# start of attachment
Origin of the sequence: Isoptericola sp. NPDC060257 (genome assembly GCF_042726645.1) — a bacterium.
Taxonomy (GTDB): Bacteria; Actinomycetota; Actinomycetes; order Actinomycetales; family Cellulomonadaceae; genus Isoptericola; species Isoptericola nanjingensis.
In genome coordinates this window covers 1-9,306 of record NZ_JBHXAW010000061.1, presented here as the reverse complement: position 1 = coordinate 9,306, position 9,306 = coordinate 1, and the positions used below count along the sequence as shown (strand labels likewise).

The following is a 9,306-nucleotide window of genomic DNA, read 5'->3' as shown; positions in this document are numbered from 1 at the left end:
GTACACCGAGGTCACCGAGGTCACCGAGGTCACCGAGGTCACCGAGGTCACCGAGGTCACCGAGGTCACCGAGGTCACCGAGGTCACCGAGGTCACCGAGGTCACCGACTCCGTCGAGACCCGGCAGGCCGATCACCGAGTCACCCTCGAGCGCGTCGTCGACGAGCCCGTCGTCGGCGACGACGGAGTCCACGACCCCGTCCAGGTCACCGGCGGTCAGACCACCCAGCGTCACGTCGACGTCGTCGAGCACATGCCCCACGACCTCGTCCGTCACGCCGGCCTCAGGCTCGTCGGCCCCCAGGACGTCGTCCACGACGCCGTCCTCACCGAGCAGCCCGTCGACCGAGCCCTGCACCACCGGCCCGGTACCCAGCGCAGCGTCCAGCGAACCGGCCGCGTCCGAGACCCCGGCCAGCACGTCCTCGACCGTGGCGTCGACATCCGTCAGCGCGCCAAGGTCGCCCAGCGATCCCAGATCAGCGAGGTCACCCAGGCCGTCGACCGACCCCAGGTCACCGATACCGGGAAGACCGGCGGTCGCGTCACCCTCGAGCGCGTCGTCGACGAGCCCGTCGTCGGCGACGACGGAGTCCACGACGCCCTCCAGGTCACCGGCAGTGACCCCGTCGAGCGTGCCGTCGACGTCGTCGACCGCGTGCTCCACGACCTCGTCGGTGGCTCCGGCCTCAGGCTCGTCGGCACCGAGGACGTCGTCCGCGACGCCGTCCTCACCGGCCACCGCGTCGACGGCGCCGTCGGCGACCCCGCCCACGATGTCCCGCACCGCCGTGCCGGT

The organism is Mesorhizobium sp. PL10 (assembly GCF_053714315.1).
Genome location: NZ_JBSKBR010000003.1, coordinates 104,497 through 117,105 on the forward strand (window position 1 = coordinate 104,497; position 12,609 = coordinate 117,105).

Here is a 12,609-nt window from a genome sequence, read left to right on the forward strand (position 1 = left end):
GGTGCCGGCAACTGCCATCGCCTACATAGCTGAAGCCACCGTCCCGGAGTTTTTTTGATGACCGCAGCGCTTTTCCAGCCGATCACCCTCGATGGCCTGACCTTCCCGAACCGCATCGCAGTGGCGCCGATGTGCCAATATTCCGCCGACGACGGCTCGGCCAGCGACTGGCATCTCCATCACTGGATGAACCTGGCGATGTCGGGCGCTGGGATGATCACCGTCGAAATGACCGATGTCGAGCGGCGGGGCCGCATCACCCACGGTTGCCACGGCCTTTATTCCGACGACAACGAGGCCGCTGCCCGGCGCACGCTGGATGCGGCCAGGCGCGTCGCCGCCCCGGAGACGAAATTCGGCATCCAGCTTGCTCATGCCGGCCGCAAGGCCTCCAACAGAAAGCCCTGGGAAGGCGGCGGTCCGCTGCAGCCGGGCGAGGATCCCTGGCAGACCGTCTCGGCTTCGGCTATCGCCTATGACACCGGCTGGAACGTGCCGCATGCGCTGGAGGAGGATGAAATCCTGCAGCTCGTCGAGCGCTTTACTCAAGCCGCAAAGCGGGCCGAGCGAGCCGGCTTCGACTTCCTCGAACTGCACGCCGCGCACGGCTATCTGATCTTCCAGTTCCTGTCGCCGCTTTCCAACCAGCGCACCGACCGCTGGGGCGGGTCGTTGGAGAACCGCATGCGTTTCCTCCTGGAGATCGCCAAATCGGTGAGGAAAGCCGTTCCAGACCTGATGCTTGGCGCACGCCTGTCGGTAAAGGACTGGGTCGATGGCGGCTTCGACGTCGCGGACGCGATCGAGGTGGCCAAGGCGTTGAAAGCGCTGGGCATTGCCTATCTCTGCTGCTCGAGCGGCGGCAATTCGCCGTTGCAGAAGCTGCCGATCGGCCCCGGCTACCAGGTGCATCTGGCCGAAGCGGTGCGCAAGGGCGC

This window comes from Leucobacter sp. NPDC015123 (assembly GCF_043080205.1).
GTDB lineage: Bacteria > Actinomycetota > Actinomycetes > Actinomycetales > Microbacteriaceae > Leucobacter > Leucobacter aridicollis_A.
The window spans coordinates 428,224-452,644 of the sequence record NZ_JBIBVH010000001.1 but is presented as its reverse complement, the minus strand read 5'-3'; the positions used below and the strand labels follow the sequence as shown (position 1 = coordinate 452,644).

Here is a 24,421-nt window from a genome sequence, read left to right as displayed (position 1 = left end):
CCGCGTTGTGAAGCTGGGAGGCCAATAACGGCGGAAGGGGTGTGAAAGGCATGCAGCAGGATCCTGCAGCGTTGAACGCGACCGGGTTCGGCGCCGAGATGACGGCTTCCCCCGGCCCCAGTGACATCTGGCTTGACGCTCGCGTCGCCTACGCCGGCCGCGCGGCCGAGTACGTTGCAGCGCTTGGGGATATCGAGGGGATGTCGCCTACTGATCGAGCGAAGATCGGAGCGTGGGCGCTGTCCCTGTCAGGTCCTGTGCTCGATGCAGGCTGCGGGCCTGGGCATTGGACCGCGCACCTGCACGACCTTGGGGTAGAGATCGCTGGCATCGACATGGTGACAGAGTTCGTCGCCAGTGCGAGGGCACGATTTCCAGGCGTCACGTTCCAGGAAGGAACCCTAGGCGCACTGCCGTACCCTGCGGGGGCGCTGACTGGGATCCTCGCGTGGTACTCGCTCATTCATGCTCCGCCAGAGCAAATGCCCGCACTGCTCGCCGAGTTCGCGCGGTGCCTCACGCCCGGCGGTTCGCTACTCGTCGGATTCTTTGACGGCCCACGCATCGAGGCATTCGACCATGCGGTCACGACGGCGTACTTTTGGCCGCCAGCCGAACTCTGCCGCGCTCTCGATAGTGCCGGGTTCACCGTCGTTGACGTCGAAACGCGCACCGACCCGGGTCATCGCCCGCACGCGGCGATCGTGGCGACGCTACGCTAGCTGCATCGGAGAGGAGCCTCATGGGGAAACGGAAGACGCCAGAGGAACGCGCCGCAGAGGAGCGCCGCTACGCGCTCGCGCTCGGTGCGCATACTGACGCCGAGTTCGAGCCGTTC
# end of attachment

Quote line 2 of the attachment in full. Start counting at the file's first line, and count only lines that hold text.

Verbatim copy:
Taxonomy (GTDB): Bacteria; Actinomycetota; Actinomycetes; order Actinomycetales; family Cellulomonadaceae; genus Isoptericola; species Isoptericola nanjingensis.